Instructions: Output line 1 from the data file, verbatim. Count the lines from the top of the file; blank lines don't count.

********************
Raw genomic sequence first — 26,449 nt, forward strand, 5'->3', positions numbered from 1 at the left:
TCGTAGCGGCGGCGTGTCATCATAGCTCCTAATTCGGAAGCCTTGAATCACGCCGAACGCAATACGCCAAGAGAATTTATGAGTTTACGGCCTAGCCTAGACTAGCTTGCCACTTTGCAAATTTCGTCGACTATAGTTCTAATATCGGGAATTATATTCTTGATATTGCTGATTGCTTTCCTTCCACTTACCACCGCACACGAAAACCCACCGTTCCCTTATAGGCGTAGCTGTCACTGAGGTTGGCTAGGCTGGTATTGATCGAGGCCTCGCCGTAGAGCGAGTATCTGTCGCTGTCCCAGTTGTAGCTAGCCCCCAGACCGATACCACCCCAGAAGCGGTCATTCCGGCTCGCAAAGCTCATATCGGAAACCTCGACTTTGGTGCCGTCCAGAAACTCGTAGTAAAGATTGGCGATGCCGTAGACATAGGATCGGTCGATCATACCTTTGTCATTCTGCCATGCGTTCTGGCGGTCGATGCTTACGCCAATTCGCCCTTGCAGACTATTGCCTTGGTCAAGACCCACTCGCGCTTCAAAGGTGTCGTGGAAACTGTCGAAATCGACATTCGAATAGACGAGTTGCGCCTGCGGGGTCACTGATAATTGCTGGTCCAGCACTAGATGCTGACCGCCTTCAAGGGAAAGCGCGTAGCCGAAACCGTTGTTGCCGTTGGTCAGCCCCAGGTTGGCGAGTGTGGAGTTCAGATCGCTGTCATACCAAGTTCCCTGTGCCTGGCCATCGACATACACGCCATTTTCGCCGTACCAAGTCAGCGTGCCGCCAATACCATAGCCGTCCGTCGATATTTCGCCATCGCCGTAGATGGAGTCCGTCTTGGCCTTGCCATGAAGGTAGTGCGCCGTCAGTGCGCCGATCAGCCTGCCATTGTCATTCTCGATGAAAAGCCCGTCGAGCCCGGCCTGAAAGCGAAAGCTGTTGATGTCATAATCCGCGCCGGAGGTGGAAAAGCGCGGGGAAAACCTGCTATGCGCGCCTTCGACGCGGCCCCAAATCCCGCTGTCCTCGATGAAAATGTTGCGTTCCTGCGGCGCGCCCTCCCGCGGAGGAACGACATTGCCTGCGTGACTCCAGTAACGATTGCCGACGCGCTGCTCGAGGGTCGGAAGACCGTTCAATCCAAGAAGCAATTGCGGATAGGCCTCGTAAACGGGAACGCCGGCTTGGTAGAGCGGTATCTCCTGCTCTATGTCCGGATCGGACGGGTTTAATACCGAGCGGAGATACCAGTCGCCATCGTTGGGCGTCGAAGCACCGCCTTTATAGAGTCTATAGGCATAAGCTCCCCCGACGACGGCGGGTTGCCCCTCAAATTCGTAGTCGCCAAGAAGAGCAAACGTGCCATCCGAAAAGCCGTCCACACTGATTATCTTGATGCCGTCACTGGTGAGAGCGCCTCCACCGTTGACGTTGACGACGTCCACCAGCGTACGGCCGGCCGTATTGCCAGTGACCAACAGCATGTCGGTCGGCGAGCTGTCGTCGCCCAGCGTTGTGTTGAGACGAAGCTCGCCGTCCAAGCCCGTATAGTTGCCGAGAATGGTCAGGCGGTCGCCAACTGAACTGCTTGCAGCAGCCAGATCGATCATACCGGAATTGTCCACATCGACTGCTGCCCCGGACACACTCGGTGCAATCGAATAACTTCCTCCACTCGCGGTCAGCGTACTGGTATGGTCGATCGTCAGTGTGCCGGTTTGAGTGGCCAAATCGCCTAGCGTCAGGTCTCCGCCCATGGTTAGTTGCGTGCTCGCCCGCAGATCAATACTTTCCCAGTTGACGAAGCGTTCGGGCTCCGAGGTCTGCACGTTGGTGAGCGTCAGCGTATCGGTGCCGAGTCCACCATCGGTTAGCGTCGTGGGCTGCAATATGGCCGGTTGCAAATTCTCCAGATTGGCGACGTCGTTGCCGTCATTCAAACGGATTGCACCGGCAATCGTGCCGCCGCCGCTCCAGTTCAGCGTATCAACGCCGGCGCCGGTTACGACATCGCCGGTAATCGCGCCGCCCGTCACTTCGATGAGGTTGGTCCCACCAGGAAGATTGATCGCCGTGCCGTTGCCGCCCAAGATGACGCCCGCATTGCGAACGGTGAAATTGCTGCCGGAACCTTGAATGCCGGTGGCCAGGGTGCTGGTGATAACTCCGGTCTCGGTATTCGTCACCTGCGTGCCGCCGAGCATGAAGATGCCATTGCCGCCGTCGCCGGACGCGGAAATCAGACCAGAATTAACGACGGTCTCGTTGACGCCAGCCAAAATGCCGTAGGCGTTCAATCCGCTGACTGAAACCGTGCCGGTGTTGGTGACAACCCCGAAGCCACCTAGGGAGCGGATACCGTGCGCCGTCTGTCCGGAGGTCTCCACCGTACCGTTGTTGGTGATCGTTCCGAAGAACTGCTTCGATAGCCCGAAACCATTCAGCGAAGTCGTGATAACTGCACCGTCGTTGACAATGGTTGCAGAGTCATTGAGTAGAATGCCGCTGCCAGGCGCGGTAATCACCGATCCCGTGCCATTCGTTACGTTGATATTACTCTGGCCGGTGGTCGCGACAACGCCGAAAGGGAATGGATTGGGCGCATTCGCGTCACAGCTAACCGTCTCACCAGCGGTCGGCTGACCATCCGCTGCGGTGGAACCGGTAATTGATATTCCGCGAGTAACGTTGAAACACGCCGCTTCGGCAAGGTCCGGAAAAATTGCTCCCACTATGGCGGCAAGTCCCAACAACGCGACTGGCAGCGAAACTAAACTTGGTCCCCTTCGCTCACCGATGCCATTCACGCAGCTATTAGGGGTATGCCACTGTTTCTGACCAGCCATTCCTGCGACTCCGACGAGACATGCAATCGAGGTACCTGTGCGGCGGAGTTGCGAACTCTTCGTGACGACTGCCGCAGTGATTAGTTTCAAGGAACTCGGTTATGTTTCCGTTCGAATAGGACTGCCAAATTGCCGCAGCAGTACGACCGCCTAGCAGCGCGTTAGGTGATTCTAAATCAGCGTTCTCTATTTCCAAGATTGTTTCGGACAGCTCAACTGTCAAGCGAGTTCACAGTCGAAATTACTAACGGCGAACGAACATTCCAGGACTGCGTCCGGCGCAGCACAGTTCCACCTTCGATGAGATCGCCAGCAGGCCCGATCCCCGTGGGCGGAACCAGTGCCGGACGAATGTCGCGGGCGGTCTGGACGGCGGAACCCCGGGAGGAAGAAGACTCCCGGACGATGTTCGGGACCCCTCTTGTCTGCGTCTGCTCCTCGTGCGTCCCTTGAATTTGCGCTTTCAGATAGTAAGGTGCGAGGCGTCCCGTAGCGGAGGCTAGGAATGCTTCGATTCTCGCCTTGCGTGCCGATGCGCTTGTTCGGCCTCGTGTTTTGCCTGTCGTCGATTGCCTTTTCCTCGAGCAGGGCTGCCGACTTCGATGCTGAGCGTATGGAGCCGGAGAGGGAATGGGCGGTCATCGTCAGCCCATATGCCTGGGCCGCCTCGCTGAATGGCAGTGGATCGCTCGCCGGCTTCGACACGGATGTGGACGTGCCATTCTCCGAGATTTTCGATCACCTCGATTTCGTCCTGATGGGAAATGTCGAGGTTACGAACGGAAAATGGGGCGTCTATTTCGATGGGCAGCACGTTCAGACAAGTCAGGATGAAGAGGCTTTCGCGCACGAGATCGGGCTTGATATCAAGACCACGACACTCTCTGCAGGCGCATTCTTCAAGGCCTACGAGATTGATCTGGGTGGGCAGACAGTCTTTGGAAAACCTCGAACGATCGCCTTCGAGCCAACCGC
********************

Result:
Raw genomic sequence first — 26,449 nt, forward strand, 5'->3', positions numbered from 1 at the left: